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Tags: Ultimate | Guide | Deferred | Annuities

Ultimate Guide to Deferred Annuities

Joe Stark By Thursday, 09 October 2014 09:37 AM EDT Current | Bio | Archive

If you plan to wait a number of years to tap into your annuity income, you should take a close look at deferred annuities.
One key benefit to any deferred annuity is your money will grow tax-deferred. The earnings are only taxed on withdrawal, which gives the annuity a tax benefit. Because of these tax benefits, there may be tax penalties for early withdrawals taken prior to age 59 1/2, so you should consult your tax professional regarding your own personal situation.
Deferred annuities are either variable or fixed. The difference lies with who is assuming the risk for the underlying investments. With fixed annuities, the insurance company assumes the risk. With variable annuities, the annuity holder assumes the risk.
Here’s how deferred annuities are broken down:
Fixed Annuities
Sometimes referred to as traditional fixed annuities, fixed annuities are similar to CDs in that the interest rate is locked in at the time of purchase.
With a traditional fixed annuity, the interest rate is guaranteed for up to 10 years. The interest rates are generally a little higher than what you would find at a bank on a CD, and the interest is tax-deferred until you withdraw it.
With fixed annuities, the insurance company declares and guarantees an interest rate for a defined period of time. As the insurance company assumes the risk, this type of annuity is a good fit for someone with little risk tolerance. And, conveniences like that, coupled with safety and predictability, make fixed annuities a popular option for those looking to supplement a retirement income rather than fund retirement.
However, some consider the locked-in interest rate to be a downside of fixed annuities. While the locked rate might be appealing, it comes with an expiration date. After the specified term, the rate could dip to a low you’re unhappy with.
Fixed Indexed Annuities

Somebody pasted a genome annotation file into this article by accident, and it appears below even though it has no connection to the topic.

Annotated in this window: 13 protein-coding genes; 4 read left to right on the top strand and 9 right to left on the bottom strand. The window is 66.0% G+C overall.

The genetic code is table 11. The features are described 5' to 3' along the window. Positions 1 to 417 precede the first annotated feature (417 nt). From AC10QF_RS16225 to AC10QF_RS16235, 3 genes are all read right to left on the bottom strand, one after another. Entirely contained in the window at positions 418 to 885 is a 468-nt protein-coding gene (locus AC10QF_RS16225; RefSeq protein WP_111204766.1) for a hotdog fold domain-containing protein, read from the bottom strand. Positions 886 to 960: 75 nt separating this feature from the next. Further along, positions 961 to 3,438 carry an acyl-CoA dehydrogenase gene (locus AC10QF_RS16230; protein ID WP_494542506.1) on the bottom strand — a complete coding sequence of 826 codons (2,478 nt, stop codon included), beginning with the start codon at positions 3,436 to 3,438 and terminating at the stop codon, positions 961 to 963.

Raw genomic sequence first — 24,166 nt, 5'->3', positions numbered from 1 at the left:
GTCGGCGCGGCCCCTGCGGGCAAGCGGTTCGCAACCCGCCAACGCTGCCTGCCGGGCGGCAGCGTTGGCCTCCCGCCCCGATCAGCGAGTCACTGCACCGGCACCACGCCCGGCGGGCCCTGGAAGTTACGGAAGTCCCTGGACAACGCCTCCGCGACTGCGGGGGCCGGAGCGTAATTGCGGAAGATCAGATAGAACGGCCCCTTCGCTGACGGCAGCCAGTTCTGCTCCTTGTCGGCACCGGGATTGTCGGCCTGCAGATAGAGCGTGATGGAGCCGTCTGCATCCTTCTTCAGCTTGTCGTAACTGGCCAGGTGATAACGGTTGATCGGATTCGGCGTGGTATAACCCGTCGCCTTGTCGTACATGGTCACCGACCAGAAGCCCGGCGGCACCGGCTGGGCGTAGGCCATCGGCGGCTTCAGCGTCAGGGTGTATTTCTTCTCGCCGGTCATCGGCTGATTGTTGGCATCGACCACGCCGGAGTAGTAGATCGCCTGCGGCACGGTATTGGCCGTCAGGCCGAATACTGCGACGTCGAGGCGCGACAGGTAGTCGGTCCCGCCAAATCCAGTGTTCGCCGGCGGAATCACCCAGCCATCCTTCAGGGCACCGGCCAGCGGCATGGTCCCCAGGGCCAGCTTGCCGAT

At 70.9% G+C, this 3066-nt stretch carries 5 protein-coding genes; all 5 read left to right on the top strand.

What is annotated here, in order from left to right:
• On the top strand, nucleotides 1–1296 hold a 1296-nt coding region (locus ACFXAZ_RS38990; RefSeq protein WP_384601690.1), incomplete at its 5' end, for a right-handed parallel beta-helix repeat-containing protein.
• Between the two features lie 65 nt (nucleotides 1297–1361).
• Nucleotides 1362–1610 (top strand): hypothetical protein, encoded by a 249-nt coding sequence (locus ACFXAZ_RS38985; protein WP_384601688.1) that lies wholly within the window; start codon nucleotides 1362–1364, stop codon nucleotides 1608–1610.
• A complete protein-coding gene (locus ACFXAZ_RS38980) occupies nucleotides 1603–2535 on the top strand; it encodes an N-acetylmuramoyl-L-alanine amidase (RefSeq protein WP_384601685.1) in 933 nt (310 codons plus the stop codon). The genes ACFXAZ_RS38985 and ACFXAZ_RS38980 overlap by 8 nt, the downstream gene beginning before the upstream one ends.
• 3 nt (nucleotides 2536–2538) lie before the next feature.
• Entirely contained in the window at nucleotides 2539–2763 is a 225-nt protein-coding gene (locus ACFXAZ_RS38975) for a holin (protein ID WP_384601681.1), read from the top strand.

Fixed indexed annuities have been referred to by many names, such as “index annuities” and “equity-indexed annuities,” but the common denominator is that these products run in the middle of the risk road.
If you are not willing to risk your principal but are willing to gamble a little with the amount of interest you could earn, you might have the temperament for an indexed annuity. That’s because the interest rate is flexible, unlike the locked-in rate of a traditional fixed annuity.
If you are intrigued by fixed indexed annuities, you’re not alone. In 2012, sales of indexed annuities set a record $34 billion, according to the Life Insurance Marketing Research Association. That figure is six times the amount of indexed annuities sold in 2000.
Like a traditional fixed annuity, a fixed indexed annuity offers protection for your money. It pairs a guaranteed minimum interest rate return with the opportunity to earn higher returns based on the performance of the index it is linked to.
The interest rate with these products is linked to changes in an economic index, like the S&P 500 or Nasdaq.” If the S&P 500 has a down year, the annuity won’t participate in any financial loss due to a downturn in the index the annuity is linked to. And if the index has a gain, the annuity receives a boost in the interest rate for that year.
The index is only a factor that in part determines the interest to be credited; an indexed annuity does not participate directly in the stock market or in an index’s gains or returns.
There are drawbacks, though.
First, some of these products are complex. With certain indexed annuities, it can be difficult for owners to understand all the twists built into the contract. And because indexed annuities all calculate gains in different ways, it can be tough to pinpoint exactly what your return will be if an index has an “up” year.
To compensate for the downside risk protection, indexed annuities generally don’t match the full return of an index but instead give you only a portion of the index’s overall return or limits your gain to an annual cap. In some years the interest credited on an indexed annuity could be less than what would have been credited with a traditional fixed annuity.